Meanwhile, President Obama dances with pretty women during a Hispanic Heritage Month Celebration and our Senators are caught having diverted $2.6 billion in funds from a defense-spending bill, which was meant to pay for fuel, ammunition, repairs, spares, food and training for U.S. troops. They spent the money on pet projects including a WWII museum and an educational institute named after the late Sen. Edward Kennedy.
There was something important about Rome, which I was trying to remember.
A jumble of memories: My friend Al recounting one of his R&R experiences while we laughed, in the cooling half-light of encroaching African night; standing behind a destroyed school building as the night sky was lit with the light of mortar round explosions; being practically thrown from my rack and staggering down-slope in my underwear, clutching my weapon, after one of those rounds hit nearby; Lying there in the dust wondering if the next one was going to come in on top of us; loading magazines full of A2 ammo inside a tent on a classified Russian base before going into Somalia – ammo which would have melted the barrel of my rifle, but which I had no choice but to use, because the Air Force deployed me with the rifle, but no ammunition to load in it.
Looking out the window on the civilian aircraft as it rolled to a stop at El Paso’s airport and seeing how clean everything was – how orderly and perfect, how strange and quiet; Coming out of the gate and walking with the rest of the passengers, in my desert uniform, crisp with the soap from the cleansing work of my two Somali friends. No one there to greet me – no one even commenting as I sat on the airport curb outside, waiting for two hours for the military vehicle to come pick me up – necessary because sealed in the box next to me was my empty M-16. No more ammo to worry about.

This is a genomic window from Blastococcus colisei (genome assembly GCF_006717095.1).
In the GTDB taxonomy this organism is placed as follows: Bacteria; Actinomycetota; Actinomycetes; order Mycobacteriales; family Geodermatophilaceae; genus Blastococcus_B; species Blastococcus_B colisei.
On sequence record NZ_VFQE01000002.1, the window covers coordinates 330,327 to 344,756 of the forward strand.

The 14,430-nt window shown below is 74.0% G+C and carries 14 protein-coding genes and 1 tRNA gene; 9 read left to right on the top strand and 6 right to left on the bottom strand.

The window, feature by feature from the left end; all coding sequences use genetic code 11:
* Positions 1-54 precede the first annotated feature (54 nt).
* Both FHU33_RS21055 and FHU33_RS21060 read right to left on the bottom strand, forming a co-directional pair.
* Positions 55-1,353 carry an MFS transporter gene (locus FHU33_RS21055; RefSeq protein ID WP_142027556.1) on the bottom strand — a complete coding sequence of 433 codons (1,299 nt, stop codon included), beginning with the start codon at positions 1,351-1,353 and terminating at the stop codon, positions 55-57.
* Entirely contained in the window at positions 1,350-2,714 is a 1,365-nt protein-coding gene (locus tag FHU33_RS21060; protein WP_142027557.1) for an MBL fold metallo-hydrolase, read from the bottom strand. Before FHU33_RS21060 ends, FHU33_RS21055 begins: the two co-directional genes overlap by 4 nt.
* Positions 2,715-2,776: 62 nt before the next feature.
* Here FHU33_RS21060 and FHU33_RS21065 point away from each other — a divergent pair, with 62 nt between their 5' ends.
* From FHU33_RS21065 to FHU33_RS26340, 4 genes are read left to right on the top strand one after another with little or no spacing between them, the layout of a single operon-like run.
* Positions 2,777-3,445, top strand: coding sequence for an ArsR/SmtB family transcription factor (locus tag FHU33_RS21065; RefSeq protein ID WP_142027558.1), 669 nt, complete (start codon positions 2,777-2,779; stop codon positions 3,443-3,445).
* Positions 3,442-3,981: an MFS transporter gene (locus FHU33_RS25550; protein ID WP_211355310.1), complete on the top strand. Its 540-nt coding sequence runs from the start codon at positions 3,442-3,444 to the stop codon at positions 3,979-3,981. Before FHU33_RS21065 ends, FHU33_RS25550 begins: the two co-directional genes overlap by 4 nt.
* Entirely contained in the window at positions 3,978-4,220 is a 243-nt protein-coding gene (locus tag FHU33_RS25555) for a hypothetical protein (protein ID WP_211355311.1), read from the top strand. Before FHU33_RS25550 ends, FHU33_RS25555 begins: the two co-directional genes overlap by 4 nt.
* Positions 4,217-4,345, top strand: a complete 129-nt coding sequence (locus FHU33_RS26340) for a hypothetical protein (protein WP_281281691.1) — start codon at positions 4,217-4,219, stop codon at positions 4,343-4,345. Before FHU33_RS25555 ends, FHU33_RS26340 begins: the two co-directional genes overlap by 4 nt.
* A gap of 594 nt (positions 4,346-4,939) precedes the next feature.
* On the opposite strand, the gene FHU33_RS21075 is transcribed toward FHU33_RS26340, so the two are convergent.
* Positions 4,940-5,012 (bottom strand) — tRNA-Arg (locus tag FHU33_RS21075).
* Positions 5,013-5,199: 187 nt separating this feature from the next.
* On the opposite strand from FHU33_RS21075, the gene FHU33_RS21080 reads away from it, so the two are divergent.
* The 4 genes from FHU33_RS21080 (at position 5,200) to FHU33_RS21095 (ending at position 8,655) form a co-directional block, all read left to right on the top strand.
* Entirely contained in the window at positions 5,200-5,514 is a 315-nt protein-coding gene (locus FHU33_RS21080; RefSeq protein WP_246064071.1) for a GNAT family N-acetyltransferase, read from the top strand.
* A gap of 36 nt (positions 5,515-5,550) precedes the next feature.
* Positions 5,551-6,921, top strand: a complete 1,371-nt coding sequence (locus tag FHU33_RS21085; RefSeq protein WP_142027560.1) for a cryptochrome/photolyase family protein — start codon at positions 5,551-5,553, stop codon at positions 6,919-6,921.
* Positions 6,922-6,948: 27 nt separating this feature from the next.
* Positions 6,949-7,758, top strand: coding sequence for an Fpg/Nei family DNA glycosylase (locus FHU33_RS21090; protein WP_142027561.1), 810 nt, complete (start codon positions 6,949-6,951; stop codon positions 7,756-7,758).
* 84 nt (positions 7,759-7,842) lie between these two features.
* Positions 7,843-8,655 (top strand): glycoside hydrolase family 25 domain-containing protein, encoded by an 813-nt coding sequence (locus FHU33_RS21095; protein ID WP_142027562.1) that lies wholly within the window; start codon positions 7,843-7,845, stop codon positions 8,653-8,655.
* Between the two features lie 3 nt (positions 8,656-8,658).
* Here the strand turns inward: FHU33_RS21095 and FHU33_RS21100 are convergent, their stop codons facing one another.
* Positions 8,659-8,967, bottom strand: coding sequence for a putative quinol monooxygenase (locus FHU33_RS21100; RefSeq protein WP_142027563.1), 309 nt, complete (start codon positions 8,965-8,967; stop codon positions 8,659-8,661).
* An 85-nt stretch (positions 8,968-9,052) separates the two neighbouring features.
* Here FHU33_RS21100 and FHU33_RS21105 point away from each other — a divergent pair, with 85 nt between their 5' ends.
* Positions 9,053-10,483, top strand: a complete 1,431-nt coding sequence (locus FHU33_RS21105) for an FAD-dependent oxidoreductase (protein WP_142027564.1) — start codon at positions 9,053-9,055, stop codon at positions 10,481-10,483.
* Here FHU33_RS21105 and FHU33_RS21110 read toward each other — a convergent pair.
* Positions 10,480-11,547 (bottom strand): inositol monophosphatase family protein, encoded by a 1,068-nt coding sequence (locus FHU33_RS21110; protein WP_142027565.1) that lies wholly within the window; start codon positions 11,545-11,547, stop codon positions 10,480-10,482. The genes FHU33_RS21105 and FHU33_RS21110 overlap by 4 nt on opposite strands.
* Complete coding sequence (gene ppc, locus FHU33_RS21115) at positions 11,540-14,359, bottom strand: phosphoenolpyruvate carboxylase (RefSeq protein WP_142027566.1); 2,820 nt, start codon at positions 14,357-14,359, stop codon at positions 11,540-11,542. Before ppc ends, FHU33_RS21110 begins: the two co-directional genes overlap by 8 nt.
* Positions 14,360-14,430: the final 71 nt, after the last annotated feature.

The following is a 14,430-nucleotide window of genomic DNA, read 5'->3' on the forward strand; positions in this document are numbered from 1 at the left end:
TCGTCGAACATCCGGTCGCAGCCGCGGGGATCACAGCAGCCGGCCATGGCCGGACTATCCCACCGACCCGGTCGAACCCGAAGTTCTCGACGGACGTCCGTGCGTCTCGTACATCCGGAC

I remember it all. I remember walking a couple miles in the dark on Holloman AFB, to the CSC, turning in my rifle. Like the people I had met during the Operation – never to see it again. I remember my Air Force Combat Support Group commander at Holloman the day after I returned. She had a world map with little red tacks on it to show where all her people were. There was no red pin in Africa.
“Where have you been?” she asked “I haven’t seen you for a while.” Not even she knew where I’d been all that time. She hadn’t even noticed. There was no pin on that board for me.
Nero fiddled. It was the popular phrase I was trying to remember. You see, legend has it, that in the year 68, Nero, the last of the Caesars, set fire to Rome to see “how Troy would look when it was in flames” and to provide a backdrop for a poetry recitation while he played the lyre.
But Nero is thought by some to be an OK guy. In fact, some historians credit him with being heavily involved in “urban renewal.” He planned to rebuild Rome, but instead it burned for nine days, destroying nearly two-thirds of the city.
I wonder if he saw himself as a “community organizer.” Then again, I don’t really care.
Organize this, you stuffed-suit, jackasses: Without the necessary troops and equipment and support, our troops will die when they don’t need to. While you maggots in Washington wiggle on stage with Latino dancers and spend troop money on ridiculous crap no one needs and fly back and forth around the world using the people’s money, our military men and women are trying to carry out impossible missions in the dust and unforgiving heat and cold, against people who want to kill, not only them, but you and I as well. That’s why those people are there in the hard places. They are doing their assigned missions protecting all of us.
The jolting image of the two women as the wheels of the truck bounced once then twice on uneven pavement. One glance back - then needing to scan the surrounding buildings – needing to be aware. Wondering if we’ll really get all the way to the airport without something happening.
Wondering how leaving could be this easy.